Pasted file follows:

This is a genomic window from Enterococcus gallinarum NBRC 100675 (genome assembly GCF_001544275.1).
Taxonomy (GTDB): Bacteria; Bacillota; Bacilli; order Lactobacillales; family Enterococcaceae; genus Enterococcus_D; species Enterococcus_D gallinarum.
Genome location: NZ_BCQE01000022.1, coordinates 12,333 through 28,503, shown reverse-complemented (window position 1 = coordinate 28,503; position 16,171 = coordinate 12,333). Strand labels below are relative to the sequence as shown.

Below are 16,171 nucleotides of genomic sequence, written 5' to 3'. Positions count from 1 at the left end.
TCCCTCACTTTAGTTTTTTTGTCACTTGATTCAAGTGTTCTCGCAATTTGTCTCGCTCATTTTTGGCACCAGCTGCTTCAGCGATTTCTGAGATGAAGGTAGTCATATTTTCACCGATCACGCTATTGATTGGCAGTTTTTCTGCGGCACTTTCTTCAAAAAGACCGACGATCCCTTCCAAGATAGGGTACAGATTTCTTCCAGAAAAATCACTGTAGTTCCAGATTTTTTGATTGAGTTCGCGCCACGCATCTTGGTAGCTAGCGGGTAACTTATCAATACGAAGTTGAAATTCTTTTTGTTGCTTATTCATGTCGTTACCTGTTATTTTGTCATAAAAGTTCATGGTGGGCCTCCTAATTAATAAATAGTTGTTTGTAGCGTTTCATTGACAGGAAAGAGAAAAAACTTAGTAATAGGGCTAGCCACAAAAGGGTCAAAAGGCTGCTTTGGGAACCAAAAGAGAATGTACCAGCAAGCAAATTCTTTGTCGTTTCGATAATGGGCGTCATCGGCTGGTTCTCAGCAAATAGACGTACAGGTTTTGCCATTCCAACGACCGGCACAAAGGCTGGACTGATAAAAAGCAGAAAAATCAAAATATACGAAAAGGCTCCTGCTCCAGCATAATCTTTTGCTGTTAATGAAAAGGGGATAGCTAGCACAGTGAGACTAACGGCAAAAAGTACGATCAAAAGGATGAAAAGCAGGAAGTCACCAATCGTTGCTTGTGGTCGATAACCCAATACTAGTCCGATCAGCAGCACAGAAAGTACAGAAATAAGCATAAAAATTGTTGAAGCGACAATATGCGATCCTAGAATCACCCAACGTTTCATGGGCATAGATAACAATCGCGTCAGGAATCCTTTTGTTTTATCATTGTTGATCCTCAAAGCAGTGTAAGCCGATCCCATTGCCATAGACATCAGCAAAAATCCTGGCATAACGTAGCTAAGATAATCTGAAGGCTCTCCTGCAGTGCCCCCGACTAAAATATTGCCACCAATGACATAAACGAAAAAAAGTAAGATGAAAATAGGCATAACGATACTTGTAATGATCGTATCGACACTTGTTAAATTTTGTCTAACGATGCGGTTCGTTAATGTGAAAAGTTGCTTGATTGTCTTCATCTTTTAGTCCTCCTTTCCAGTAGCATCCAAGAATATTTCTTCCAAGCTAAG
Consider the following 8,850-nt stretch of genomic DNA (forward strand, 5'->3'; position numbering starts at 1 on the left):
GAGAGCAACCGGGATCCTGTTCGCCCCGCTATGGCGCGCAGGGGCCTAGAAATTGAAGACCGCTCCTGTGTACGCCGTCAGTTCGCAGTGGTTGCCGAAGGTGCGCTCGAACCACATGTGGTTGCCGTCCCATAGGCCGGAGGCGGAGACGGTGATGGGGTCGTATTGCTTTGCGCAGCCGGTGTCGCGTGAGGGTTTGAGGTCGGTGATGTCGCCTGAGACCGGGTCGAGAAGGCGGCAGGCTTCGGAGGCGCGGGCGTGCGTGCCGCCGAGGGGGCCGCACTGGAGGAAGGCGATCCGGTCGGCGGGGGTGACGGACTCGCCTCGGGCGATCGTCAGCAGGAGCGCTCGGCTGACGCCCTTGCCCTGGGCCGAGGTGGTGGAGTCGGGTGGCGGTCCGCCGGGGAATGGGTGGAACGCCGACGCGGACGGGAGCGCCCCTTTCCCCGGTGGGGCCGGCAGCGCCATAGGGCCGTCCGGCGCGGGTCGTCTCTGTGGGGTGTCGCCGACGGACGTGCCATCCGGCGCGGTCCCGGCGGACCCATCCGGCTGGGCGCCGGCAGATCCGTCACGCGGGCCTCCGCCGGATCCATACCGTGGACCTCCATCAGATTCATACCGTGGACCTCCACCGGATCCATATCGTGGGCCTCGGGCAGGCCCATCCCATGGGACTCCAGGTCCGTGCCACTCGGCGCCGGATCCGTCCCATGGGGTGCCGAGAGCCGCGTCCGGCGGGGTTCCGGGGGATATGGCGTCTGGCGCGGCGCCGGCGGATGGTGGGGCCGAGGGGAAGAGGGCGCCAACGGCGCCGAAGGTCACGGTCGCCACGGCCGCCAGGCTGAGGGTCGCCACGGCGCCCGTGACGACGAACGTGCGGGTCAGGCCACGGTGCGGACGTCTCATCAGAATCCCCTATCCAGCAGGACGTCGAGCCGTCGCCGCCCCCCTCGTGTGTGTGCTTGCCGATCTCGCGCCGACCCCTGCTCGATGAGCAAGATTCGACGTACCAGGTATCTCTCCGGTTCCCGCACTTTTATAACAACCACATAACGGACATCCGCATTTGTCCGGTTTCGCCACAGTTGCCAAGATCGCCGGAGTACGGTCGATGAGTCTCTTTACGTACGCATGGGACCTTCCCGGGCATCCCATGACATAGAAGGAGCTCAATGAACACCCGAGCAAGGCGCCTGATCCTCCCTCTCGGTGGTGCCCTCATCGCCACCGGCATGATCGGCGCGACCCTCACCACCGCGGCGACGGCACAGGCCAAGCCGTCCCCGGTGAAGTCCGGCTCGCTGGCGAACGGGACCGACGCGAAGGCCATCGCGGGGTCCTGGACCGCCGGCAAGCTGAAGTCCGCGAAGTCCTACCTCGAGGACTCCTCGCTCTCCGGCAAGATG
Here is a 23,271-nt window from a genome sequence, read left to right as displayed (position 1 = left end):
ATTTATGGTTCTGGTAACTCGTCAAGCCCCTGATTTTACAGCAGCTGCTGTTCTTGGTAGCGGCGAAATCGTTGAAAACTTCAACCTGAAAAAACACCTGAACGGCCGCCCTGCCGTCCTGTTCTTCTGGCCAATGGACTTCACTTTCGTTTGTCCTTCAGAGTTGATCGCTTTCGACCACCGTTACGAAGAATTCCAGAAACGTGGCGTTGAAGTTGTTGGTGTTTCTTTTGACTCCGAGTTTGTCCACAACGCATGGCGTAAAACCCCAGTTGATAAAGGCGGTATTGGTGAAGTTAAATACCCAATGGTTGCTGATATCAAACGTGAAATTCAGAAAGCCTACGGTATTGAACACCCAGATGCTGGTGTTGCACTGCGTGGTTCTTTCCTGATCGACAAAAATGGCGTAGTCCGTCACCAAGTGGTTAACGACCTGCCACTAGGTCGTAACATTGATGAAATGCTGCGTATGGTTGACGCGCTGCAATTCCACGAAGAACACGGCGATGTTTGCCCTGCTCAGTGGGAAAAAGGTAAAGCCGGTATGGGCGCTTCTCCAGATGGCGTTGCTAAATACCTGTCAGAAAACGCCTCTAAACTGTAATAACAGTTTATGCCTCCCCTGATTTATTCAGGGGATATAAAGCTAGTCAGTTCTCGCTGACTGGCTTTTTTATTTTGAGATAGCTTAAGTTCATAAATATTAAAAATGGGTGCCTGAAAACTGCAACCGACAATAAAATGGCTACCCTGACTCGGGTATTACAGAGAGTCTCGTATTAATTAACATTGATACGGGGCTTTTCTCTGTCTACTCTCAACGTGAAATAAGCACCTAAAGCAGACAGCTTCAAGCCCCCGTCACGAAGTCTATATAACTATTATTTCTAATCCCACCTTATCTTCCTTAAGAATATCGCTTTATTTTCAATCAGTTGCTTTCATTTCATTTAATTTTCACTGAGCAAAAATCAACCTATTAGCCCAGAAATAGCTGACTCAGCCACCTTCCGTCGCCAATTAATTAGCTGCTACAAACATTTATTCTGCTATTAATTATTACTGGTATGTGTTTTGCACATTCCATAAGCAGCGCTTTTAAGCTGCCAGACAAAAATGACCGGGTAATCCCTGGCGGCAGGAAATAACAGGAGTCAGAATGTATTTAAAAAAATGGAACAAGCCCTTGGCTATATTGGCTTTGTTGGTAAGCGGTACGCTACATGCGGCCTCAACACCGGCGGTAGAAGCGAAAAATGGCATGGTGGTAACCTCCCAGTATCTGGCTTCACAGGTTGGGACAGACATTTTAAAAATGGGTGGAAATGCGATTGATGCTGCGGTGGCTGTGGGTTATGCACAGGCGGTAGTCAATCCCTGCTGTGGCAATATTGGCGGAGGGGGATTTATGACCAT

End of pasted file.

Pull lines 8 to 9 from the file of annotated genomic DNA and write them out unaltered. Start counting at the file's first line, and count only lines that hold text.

Here is a 23,271-nt window from a genome sequence, read left to right as displayed (position 1 = left end):
ATTTATGGTTCTGGTAACTCGTCAAGCCCCTGATTTTACAGCAGCTGCTGTTCTTGGTAGCGGCGAAATCGTTGAAAACTTCAACCTGAAAAAACACCTGAACGGCCGCCCTGCCGTCCTGTTCTTCTGGCCAATGGACTTCACTTTCGTTTGTCCTTCAGAGTTGATCGCTTTCGACCACCGTTACGAAGAATTCCAGAAACGTGGCGTTGAAGTTGTTGGTGTTTCTTTTGACTCCGAGTTTGTCCACAACGCATGGCGTAAAACCCCAGTTGATAAAGGCGGTATTGGTGAAGTTAAATACCCAATGGTTGCTGATATCAAACGTGAAATTCAGAAAGCCTACGGTATTGAACACCCAGATGCTGGTGTTGCACTGCGTGGTTCTTTCCTGATCGACAAAAATGGCGTAGTCCGTCACCAAGTGGTTAACGACCTGCCACTAGGTCGTAACATTGATGAAATGCTGCGTATGGTTGACGCGCTGCAATTCCACGAAGAACACGGCGATGTTTGCCCTGCTCAGTGGGAAAAAGGTAAAGCCGGTATGGGCGCTTCTCCAGATGGCGTTGCTAAATACCTGTCAGAAAACGCCTCTAAACTGTAATAACAGTTTATGCCTCCCCTGATTTATTCAGGGGATATAAAGCTAGTCAGTTCTCGCTGACTGGCTTTTTTATTTTGAGATAGCTTAAGTTCATAAATATTAAAAATGGGTGCCTGAAAACTGCAACCGACAATAAAATGGCTACCCTGACTCGGGTATTACAGAGAGTCTCGTATTAATTAACATTGATACGGGGCTTTTCTCTGTCTACTCTCAACGTGAAATAAGCACCTAAAGCAGACAGCTTCAAGCCCCCGTCACGAAGTCTATATAACTATTATTTCTAATCCCACCTTATCTTCCTTAAGAATATCGCTTTATTTTCAATCAGTTGCTTTCATTTCATTTAATTTTCACTGAGCAAAAATCAACCTATTAGCCCAGAAATAGCTGACTCAGCCACCTTCCGTCGCCAATTAATTAGCTGCTACAAACATTTATTCTGCTATTAATTATTACTGGTATGTGTTTTGCACATTCCATAAGCAGCGCTTTTAAGCTGCCAGACAAAAATGACCGGGTAATCCCTGGCGGCAGGAAATAACAGGAGTCAGAATGTATTTAAAAAAATGGAACAAGCCCTTGGCTATATTGGCTTTGTTGGTAAGCGGTACGCTACATGCGGCCTCAACACCGGCGGTAGAAGCGAAAAATGGCATGGTGGTAACCTCCCAGTATCTGGCTTCACAGGTTGGGACAGACATTTTAAAAATGGGTGGAAATGCGATTGATGCTGCGGTGGCTGTGGGTTATGCACAGGCGGTAGTCAATCCCTGCTGTGGCAATATTGGCGGAGGGGGATTTATGACCAT